If you’re interested in a drop-in group, you can either call AHP to learn more about the group, or just show up at the starting time of the group. If you’re interested in an ongoing, time-limited group, you must call AHP to schedule an intake appointment. During this appointment, you’ll meet with an intake worker who will guide you through the process of our client registration system. At that point, the intake worker may refer you to a clinical assessment with an AHP clinician or to the Groups Program for possible placement on the waitlist for an AHP group. For more information or to schedule an intake appointment, please call 415-476-3902.
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How long are the waitlists for an ongoing group?
Waits can range from a couple of weeks to several months based on a number of factors, including: the current demand for the group(s), the number of openings, and your availability. While on the waitlist, you will receive monthly telephone reminders that you are on the waitlist and that you may attend relevant drop-in groups.
When do ongoing groups meet?
Ongoing groups are held Monday through Thursdays during the daytime and in the evening. Meetings typically last 90 minutes to two hours.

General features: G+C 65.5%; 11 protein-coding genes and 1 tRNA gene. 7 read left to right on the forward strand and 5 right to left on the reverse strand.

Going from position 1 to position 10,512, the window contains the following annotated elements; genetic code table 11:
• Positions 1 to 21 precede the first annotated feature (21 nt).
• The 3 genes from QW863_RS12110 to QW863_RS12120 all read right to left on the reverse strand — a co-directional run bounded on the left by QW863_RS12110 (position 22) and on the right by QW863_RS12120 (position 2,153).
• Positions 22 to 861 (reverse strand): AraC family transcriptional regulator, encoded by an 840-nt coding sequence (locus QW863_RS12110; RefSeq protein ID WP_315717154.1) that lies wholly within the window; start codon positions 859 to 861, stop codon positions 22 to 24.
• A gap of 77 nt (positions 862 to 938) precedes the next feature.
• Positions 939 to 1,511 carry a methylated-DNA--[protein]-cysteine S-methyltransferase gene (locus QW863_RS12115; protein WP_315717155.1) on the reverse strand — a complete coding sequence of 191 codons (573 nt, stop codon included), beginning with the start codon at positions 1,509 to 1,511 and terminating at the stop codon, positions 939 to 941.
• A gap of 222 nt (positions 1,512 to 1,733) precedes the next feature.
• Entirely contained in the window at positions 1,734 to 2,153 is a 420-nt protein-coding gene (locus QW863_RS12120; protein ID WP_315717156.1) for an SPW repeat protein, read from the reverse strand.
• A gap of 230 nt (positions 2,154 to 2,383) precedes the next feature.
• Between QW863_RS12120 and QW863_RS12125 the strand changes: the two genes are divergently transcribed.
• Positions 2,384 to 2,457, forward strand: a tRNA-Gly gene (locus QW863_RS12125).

When I get into an ongoing group, is everyone else in the group new?
Generally not. In most cases, you’re entering a group that has been continuing for some time and has an opening. An opening happens when a member leaves a group.
What goes on during ongoing or drop-in group meetings?
Who facilitates groups?
Each group meeting—whether ongoing or drop-in—starts with a check in, during which members share what’s going on for them, what they hope to get from group that day, and whether they have a particular topic they want to address. After check-in, groups decide what topics to cover. In most groups, there’s a 10-minute break about halfway through the meeting. Near the end of the meeting, members “check out” by briefly reflecting on the night’s experience.
Most groups have two co-facilitators who may be trained volunteers, AHP staff clinicians, or trained, graduate-level intern counselors. Volunteers are peers (not professionals) who have been trained to facilitate groups and are supervised by REACH program staff. Facilitators include men and women, who may be HIV-positive or HIV-negative, gay or straight.
Do you encourage group members to become friends?
Yes, if members are interested in this opportunity. However, dating between members in the same group is not permitted because, among other reasons, such situations are almost invariably harmful to the group’s ability to support each member.
What do I do if I have more questions?
Please call 415-476-3902.
Why Don’t We Use E-Mail?